ATHN(4)                 NetBSD Kernel Interfaces Manual                ATHN(4)

NAME
     athn -- Atheros IEEE 802.11a/g/n wireless network device

SYNOPSIS
     athn* at cardbus?
     athn* at pci?
     athn* at uhub? port ?

DESCRIPTION
     The athn driver provides support for a wide variety of Atheros 802.11n
     devices, ranging from the AR5008 up to the AR9287.

     The AR5008 (codenamed Owl) is the first generation of Atheros 802.11n
     solutions.  It consists of two chips, a MAC/Baseband Processor and a
     Radio-on-a-Chip.  The MAC/Baseband Processor can be an AR5416 (PCI and
     CardBus form factors) or an AR5418 (PCIe Mini Card form factor).  The
     radio can be an AR2122, AR2133, AR5122 or an AR5133 chip.  The AR2122
     chip operates in the 2GHz spectrum and supports up to 2 transmit paths
     and 2 receiver paths (2T2R).  The AR2133 chip operates in the 2GHz spec-
     trum and supports up to 3 transmit paths and 3 receiver paths (3T3R).
     The AR5122 chip operates in the 2GHz and 5GHz spectra and supports up to
     2 transmit paths and 2 receiver paths (2T2R).  The AR5133 chip operates
     in the 2GHz and 5GHz spectra and supports up to 3 transmit paths and 3
     receiver paths (3T3R).

     The AR9001 (codenamed Sowl) is a Mini-PCI 802.11n solution.  It consists
     of two chips, an AR9160 MAC/Baseband Processor and an AR9103 or AR9106
     Radio-on-a-Chip.  The AR9103 chip operates in the 2GHz spectrum and sup-
     ports up to 3 transmit paths and 3 receiver paths (3T3R).  The AR9106
     chip operates in the 2GHz and 5GHz spectra and supports up to 3 transmit
     paths and 3 receiver paths (3T3R).

     The AR9220, AR9223 and AR9280 (codenamed Merlin) are the first generation
     of Atheros single-chip 802.11n solutions.  The AR9220 and AR9223 exist in
     PCI and Mini-PCI form factors.  The AR9280 exists in PCIe Mini Card
     (XB92), half Mini Card (HB92) and USB 2.0 (AR9280+AR7010) form factors.
     The AR9220 and AR9280 operate in the 2GHz and 5GHz spectra and support 2
     transmit paths and 2 receiver paths (2T2R).  The AR9223 operates in the
     2GHz spectrum and supports 2 transmit paths and 2 receiver paths (2T2R).

     The AR9281 is a single-chip PCIe 802.11n solution.  It exists in PCIe
     Mini Card (XB91) and half Mini Card (HB91) form factors.  It operates in
     the 2GHz spectrum and supports 1 transmit path and 2 receiver paths
     (1T2R).

     The AR9285 (codenamed Kite) is a single-chip PCIe 802.11n solution that
     targets the value PC market.  It exists in PCIe half Mini Card (HB95)
     form factor only.  It operates in the 2GHz spectrum and supports a single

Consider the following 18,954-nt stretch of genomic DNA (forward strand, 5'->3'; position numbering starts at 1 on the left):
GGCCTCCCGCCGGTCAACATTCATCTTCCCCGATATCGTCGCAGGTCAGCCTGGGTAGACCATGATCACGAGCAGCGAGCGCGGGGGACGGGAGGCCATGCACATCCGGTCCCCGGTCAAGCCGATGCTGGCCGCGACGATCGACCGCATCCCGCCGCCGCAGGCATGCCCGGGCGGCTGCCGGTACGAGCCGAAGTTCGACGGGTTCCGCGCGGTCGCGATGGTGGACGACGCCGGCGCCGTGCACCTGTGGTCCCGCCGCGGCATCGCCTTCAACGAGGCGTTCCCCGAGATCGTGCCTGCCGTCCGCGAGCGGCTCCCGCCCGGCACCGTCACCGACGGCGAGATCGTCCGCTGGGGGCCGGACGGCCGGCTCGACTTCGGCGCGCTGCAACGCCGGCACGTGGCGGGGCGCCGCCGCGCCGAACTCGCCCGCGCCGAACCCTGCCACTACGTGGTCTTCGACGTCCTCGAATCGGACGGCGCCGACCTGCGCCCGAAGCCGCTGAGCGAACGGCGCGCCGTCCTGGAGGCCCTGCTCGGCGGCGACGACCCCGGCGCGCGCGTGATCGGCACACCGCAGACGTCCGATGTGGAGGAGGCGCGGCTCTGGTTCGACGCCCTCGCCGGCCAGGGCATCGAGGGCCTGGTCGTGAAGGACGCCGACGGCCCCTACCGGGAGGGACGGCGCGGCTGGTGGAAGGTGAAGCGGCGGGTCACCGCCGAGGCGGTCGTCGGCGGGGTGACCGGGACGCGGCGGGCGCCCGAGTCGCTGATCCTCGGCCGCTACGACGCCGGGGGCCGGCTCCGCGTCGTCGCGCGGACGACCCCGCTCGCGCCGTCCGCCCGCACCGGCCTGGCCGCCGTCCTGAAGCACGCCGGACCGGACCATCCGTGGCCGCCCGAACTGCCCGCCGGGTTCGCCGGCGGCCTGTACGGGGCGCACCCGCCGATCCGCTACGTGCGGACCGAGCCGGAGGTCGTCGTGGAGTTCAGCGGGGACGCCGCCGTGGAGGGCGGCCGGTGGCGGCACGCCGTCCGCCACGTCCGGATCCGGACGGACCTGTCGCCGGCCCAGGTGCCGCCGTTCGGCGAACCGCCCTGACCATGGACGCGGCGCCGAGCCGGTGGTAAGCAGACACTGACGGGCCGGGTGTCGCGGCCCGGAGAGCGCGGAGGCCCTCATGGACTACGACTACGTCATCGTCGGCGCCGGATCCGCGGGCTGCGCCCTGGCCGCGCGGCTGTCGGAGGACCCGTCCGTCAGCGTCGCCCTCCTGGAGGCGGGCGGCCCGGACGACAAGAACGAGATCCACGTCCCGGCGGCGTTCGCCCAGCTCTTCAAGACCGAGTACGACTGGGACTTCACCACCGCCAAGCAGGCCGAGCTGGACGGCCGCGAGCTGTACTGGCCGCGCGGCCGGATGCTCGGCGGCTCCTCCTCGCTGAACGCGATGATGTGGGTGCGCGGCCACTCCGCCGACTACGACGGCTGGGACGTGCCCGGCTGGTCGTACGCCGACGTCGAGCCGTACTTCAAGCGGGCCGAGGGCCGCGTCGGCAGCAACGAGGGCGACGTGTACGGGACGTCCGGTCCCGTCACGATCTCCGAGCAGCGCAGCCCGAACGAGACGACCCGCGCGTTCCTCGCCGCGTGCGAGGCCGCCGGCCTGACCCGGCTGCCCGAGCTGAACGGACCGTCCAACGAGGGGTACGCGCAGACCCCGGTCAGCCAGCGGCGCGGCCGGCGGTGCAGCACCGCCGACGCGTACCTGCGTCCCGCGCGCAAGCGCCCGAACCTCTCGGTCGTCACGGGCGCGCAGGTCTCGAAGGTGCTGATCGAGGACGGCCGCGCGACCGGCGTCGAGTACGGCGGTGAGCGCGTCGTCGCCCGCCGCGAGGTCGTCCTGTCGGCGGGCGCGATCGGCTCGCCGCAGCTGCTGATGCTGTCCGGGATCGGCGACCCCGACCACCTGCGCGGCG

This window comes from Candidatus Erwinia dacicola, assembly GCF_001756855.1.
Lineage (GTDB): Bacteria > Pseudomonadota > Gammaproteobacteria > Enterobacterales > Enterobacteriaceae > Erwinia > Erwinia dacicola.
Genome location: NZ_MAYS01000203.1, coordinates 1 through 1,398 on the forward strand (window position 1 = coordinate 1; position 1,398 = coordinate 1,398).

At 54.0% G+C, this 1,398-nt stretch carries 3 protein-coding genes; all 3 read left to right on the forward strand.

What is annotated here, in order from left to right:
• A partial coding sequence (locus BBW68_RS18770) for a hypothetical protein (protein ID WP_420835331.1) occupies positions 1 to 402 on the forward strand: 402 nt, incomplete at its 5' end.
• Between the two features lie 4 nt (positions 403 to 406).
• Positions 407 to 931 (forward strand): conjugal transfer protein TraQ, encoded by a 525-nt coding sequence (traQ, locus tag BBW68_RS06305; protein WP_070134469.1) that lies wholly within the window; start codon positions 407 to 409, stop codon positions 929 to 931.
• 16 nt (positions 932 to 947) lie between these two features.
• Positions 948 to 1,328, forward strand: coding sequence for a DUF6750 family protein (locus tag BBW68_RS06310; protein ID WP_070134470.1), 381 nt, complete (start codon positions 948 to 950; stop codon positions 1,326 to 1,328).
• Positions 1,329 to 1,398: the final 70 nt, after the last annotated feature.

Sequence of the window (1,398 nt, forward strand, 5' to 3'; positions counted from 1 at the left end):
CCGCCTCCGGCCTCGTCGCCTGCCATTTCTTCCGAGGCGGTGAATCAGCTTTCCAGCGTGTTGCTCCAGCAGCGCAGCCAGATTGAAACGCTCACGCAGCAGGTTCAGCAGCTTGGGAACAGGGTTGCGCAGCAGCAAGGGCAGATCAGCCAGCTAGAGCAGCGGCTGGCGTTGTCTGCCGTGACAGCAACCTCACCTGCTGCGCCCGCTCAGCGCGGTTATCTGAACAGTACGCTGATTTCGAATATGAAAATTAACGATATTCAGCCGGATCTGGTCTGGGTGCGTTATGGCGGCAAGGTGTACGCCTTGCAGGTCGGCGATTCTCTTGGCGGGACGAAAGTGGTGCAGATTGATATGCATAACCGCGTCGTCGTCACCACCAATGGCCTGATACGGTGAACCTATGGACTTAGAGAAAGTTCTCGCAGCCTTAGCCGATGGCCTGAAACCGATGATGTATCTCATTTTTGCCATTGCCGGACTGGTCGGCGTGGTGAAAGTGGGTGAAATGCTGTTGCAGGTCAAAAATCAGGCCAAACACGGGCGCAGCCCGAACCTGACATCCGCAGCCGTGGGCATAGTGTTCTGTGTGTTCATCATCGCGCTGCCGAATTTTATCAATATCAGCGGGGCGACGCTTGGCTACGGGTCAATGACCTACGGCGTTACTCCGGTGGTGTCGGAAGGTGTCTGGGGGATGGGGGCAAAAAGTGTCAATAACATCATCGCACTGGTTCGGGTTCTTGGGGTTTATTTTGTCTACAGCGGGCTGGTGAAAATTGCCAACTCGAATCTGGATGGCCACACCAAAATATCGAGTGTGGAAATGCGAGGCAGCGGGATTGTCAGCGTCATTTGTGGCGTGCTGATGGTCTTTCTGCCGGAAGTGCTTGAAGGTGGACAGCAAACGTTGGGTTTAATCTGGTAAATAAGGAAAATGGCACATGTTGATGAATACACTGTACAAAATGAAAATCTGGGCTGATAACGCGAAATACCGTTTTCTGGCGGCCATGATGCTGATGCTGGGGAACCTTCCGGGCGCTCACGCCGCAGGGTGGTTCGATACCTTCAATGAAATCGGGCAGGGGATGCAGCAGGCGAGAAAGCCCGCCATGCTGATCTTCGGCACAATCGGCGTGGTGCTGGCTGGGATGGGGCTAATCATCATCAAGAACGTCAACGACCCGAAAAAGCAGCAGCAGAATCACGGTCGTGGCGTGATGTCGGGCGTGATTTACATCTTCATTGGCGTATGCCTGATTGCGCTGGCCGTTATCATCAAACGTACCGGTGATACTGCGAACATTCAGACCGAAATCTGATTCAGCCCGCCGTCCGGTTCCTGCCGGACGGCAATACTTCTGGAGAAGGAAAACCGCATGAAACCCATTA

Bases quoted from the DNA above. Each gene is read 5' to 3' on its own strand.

stream (1T1R).  It can be combined with the AR3011 chip to form a combo
     WiFi/Bluetooth device (WB195).

     The AR9271 is a single-chip USB 2.0 802.11n solution.  It operates in the
     2GHz spectrum and supports a single stream (1T1R).

     The AR2427 is a single-chip PCIe 802.11b/g solution similar to the other
     AR9280 solutions but with 802.11n capabilities removed.  It exists in
     PCIe Mini Card form factor only.  It operates in the 2GHz spectrum.

     The AR9227 and AR9287 are single-chip 802.11n solutions that target mid-
     tier PCs.  The AR9227 exists in PCI and Mini-PCI form factors.  The
     AR9287 exists in PCIe half Mini Card (HB97) and USB 2.0 (AR9287+AR7010)
     form factors.  They operate in the 2GHz spectrum and support 2 transmit
     paths and 2 receiver paths (2T2R).

     The following table summarizes the supported chips and their capabili-
     ties.

           Chipset                        Spectrum     TxR:S    Bus
           AR5008-2NG (AR5416+AR2122)     2GHz         2x2:2    PCI/CardBus
           AR5008-3NG (AR5416+AR2133)     2GHz         3x3:2    PCI/CardBus
           AR5008-2NX (AR5416+AR5122)     2GHz/5GHz    2x2:2    PCI/CardBus
           AR5008-3NX (AR5416+AR5133)     2GHz/5GHz    3x3:2    PCI/CardBus
           AR5008E-2NG (AR5418+AR2122)    2GHz         2x2:2    PCIe
           AR5008E-3NG (AR5418+AR2133)    2GHz         3x3:2    PCIe
           AR5008E-2NX (AR5418+AR5122)    2GHz/5GHz    2x2:2    PCIe
           AR5008E-3NX (AR5418+AR5133)    2GHz/5GHz    3x3:2    PCIe
           AR9001-2NG (AR9160+AR9103)     2GHz         2x2:2    PCI
           AR9001-3NG (AR9160+AR9103)     2GHz         3x3:2    PCI
           AR9001-3NX2 (AR9160+AR9106)    2GHz/5GHz    3x3:2    PCI
           AR9220                         2GHz/5GHz    2x2:2    PCI